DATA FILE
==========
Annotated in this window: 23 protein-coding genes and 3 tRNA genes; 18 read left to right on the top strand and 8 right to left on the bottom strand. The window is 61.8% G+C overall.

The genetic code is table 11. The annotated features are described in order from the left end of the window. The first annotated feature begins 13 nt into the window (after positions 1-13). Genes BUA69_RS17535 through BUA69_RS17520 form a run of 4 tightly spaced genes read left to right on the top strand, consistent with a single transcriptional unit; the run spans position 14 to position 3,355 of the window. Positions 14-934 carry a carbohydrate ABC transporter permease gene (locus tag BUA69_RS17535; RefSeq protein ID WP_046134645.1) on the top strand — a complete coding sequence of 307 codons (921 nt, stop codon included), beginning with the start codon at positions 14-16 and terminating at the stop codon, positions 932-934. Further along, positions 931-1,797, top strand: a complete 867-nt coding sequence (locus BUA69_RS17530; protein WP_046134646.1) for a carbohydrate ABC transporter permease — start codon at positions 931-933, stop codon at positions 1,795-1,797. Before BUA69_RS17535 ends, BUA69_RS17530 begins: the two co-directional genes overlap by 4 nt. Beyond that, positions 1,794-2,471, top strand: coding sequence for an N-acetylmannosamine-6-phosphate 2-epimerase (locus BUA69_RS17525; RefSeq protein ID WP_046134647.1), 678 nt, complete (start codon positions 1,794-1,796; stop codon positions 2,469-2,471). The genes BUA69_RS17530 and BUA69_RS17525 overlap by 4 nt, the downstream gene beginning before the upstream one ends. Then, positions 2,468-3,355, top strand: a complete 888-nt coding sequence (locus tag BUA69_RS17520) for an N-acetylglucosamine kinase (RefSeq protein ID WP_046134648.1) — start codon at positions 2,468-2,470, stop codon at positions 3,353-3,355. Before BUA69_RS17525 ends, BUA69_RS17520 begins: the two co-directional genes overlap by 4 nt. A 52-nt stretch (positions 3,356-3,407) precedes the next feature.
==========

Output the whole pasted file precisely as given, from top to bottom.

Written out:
Annotated in this window: 23 protein-coding genes and 3 tRNA genes; 18 read left to right on the top strand and 8 right to left on the bottom strand. The window is 61.8% G+C overall.

The genetic code is table 11. The annotated features are described in order from the left end of the window. The first annotated feature begins 13 nt into the window (after positions 1-13). Genes BUA69_RS17535 through BUA69_RS17520 form a run of 4 tightly spaced genes read left to right on the top strand, consistent with a single transcriptional unit; the run spans position 14 to position 3,355 of the window. Positions 14-934 carry a carbohydrate ABC transporter permease gene (locus tag BUA69_RS17535; RefSeq protein ID WP_046134645.1) on the top strand — a complete coding sequence of 307 codons (921 nt, stop codon included), beginning with the start codon at positions 14-16 and terminating at the stop codon, positions 932-934. Further along, positions 931-1,797, top strand: a complete 867-nt coding sequence (locus BUA69_RS17530; protein WP_046134646.1) for a carbohydrate ABC transporter permease — start codon at positions 931-933, stop codon at positions 1,795-1,797. Before BUA69_RS17535 ends, BUA69_RS17530 begins: the two co-directional genes overlap by 4 nt. Beyond that, positions 1,794-2,471, top strand: coding sequence for an N-acetylmannosamine-6-phosphate 2-epimerase (locus BUA69_RS17525; RefSeq protein ID WP_046134647.1), 678 nt, complete (start codon positions 1,794-1,796; stop codon positions 2,469-2,471). The genes BUA69_RS17530 and BUA69_RS17525 overlap by 4 nt, the downstream gene beginning before the upstream one ends. Then, positions 2,468-3,355, top strand: a complete 888-nt coding sequence (locus tag BUA69_RS17520) for an N-acetylglucosamine kinase (RefSeq protein ID WP_046134648.1) — start codon at positions 2,468-2,470, stop codon at positions 3,353-3,355. Before BUA69_RS17525 ends, BUA69_RS17520 begins: the two co-directional genes overlap by 4 nt. A 52-nt stretch (positions 3,356-3,407) precedes the next feature.